That the presentations be noted and the Borough Commander, Lewisham, LFB and the Commander, SE BCU, Metropolitan Police, be thanked for attending.
4.1 Lloyd Palmer, Borough Commander Lewisham, London Fire Brigade gave a presentation to the Committee, a copy of which is included in the agenda documentation. During the subsequent discussion, the following key points were raised:
· Similarly to other public sector organisations across the Country, recruitment had lessened over recent years. A programme of plans, however, was now in place to start recruiting. Getting the right level of qualifications across the Brigade was being prioritised. The Borough Commander would provide information to members of the Committee on the comparison to previous years in terms of resources of fire-fighters and vehicles.
· Whilst some deviations and spikes may have been seen, there had been no significant increase or changing trend in the number of call-outs due to Covid.
· The primary reason for false call-outs was the actuation of fire alarms. There were now more processes in place to reduce these such as appropriate “call challenge” where certain categories of buildings check alarms before calling out the Fire Service. However alarms at some categories of buildings such as sleeping accommodation always needed to be responded to. In these cases work was on-going in increasing awareness to reduce the risk of false alarms.
· Members of the Committee thanked Lloyd and his teams for the excellent work they were doing.
4.2 Trevor Lawry, Commander South-East Borough Command Unit (BCU), Metropolitan Police, gave a presentation to the Committee, a copy of which is included in the agenda documentation. During the subsequent discussion, the following key points were raised:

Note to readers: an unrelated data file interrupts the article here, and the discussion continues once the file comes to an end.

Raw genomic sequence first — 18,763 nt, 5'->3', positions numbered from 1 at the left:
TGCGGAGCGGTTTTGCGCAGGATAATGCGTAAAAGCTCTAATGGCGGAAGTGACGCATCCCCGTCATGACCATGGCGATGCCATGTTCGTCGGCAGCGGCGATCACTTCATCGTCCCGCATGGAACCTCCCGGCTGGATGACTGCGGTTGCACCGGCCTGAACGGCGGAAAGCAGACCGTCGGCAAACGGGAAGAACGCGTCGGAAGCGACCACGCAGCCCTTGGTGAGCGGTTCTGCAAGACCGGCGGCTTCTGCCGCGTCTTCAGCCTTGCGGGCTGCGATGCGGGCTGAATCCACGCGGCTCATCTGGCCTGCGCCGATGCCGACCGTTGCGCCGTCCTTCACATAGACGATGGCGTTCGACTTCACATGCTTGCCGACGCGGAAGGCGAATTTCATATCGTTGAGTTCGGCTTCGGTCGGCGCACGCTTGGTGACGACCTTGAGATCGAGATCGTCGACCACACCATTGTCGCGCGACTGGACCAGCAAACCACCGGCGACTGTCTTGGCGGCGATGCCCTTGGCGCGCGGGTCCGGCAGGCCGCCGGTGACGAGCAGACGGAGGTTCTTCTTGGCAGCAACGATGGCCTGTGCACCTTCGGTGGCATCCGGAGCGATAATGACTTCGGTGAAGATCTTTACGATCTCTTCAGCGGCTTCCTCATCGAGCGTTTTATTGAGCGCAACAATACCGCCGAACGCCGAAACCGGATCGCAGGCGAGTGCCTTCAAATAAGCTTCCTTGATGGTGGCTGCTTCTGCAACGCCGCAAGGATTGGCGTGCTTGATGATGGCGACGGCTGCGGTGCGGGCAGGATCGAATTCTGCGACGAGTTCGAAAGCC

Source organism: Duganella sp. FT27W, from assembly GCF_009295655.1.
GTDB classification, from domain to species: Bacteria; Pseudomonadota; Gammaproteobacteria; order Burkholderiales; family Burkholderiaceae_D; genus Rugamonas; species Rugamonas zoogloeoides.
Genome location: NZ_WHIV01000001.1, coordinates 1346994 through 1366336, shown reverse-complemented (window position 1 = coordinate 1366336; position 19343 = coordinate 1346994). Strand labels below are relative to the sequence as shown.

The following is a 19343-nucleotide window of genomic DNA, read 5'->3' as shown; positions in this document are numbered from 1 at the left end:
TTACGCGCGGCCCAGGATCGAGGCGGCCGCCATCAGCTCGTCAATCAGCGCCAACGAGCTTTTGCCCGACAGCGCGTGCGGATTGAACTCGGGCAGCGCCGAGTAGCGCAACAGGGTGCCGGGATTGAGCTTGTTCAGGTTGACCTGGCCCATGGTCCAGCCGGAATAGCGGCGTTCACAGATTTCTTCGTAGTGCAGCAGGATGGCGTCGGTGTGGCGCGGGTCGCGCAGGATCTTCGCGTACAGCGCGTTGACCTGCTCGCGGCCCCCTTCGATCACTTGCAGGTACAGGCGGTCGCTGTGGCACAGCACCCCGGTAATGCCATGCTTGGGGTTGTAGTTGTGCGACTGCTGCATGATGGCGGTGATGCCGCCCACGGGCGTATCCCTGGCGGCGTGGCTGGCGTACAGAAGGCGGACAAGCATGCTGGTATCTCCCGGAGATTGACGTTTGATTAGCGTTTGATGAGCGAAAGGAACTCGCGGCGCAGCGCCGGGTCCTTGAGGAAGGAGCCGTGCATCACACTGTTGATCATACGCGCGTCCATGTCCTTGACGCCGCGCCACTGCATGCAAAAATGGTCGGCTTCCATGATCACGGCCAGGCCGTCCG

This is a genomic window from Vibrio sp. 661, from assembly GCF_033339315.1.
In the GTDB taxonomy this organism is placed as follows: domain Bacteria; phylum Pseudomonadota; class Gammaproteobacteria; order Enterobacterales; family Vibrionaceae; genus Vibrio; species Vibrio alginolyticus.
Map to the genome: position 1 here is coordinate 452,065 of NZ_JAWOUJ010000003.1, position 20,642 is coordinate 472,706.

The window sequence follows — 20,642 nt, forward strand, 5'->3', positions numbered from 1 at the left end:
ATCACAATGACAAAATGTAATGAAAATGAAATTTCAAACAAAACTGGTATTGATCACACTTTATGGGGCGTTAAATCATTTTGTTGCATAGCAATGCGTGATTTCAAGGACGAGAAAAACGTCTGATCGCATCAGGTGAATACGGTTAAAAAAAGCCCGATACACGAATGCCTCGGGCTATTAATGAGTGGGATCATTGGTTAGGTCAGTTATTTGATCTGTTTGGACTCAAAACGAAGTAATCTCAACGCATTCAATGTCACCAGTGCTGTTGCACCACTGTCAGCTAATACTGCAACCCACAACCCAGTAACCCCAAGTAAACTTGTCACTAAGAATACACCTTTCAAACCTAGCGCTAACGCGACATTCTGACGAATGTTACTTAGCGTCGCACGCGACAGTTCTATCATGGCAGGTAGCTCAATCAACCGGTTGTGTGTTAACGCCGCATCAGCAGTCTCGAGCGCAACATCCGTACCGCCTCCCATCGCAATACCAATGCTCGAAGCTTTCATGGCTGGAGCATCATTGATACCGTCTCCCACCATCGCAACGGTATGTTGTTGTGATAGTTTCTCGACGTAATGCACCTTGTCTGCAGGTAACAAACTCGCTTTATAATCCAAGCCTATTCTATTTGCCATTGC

· Uniformed officers who undertook stop and search routinely wore body-cams but in certain circumstances such as for plain clothes officers body-cams were not worn.
· The new Town Centre team in Lewisham including 21 constables and 4 PCSOs were new posts as part of the officer upgrade work.
· Members of the Committee were pleased to hear that the BCU Commander was committed to staying in post for a number of years and also for the emphasis he gave on the importance of ensuring a focus on treating people with politeness and respect.
· Disproportionality in the prison system could be a result of disproportionality in stop and search.
· Members of the public got involved in Police panels such as the Public Encounter Panels and the Stop and Search Scrutiny Panels for different reasons. Often it was as a result of being part of an existing group or through presentations to the community. It was a challenge to get the right balance of people and to ensure there were voices that would act as critical friends. The BCU Commander hoped that they would be able to recruit more young black males to the panels. A member of the Committee commented that working with the Council’s Young Mayor’s Team and Young Advisors Panel might be beneficial.
· It could be helpful to have Police recruits from other areas and from outside the Metropolitan Police to have different views and approaches but it was essential that they understood the community within which they were working.
· In response to a question on what action would be taken on those speeding on scooters, the committee heard that it was a tricky area as it could disproportionally target young people and greener methods of travel did need to be supported. Distinguishing between those using scooters dangerously and antisocially and those just using them to get about needed to be balanced and there also would need to be appropriate legislation in place.
· Following a question regarding a possible pilot scheme on drugs diversion, the committee were informed that it would be a matter for the Commissioner and the Management Board to sign up to through MOPAC should they choose to do so.
That the presentations be noted and the Borough Commander, Lewisham, LFB and the Commander, SE BCU, Metropolitan Police, be thanked for attending and for their work.